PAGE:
Biological Sciences
URN: urn:nbn:se:su:diva-23652DOI: 10.1186%2F1476-069X-4-12OAI: diva2:193752
Part of urn:nbn:se:su:diva-428Available from: 2005-03-31 Created: 2005-03-31 Last updated: 2010-12-06Bibliographically approved
In thesis
1. Human exposure to organohalogen compounds in the Faroe Islands
Open this publication in new window or tab >>Human exposure to organohalogen compounds in the Faroe Islands
2005 (English)Doctoral thesis, comprehensive summary (Other academic)
Abstract [en]

The Faroe Islands in the North Atlantic are part of the sub-Arctic region, a remote region far from industrial activity. In spite of this remoteness, the Islands are not a sanctuary: exposures and effects of environmental pollutants mar its natural beauty and wildlife. In the Arctic regions, fish, sea mammals and seabirds have shown to contain elevated levels of the classical persistent organic pollutants (POPs) such as polychlorinated biphenyls (PCBs), as well as more recent POPs such as the polybrominated diphenyl ethers (PBDEs). Human populations living in the Arctic regions are usually highly dependent on seafood and seabirds as food sources, and diet becomes their major source of exposures to POPs. As reported in the 1980’s, residents of the Faroe Islands were shown to have high concentrations of organohalogen substances (OHS) in their breast milk. Long-finned pilot whales (Globicephala melas) blubber and meat have been shown to be a major source of OHS exposure for some of the Faroe Islanders.

The main objective of this thesis is to investigate the sources and concentrations of some POPs and their metabolites for the Faroese population. First, human milk and serum from pregnant women (mothers) and children were analyzed for PBDEs, PCBs, and polychlorinated biphenylols (OH-PCB), the major PCB metabolites. Second, POPs were measured in seabirds, i.e. PCBs in fulmars (Fulmarus glacialis) and guillemots (Uria algae), and PBDEs in fulmars to search for other potential sources of POPs exposure.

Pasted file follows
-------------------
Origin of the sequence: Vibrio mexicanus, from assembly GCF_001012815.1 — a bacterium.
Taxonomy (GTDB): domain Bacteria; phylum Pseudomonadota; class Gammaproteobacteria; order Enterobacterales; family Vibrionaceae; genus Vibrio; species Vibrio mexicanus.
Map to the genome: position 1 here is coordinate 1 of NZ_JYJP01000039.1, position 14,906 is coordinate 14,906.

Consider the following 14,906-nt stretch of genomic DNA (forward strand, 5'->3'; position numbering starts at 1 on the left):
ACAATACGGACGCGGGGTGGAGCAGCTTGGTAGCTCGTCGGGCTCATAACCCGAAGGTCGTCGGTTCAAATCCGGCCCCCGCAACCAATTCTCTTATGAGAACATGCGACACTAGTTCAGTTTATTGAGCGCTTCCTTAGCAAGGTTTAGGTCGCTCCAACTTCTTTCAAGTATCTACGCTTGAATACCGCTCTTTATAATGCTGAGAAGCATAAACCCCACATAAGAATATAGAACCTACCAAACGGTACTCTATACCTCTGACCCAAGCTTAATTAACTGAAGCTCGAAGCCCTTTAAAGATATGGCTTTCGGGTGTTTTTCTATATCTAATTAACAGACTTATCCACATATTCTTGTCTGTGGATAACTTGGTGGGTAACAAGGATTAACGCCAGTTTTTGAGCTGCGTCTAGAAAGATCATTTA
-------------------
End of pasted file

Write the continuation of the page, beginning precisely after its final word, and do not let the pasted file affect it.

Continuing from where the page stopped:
The results reinforce previous findings that part of the Faroe Island population is highly exposed to OHS. Median concentrations (430 ng/g lipid weight (l.w.) of CB-153) in maternal serum (1994-95) are among the highest in the world. Serum concentrations of CB-153 in children (age 7, samples collected in the early 2000’s) were approximately 90% of those in the mothers, sampled 1994-95. Similarly high CB-153 concentrations (380 ng/g l.w.) were measured in samples of mother’s milk, collected in 1999. The OH-PCB concentrations were also high in segments of the population, with 2.9 ng/g fresh weight as the sum of five OH-PCBs. Except for 4-OH-CB107, concentrations of OH-PCBs were generally lower in children than in mothers.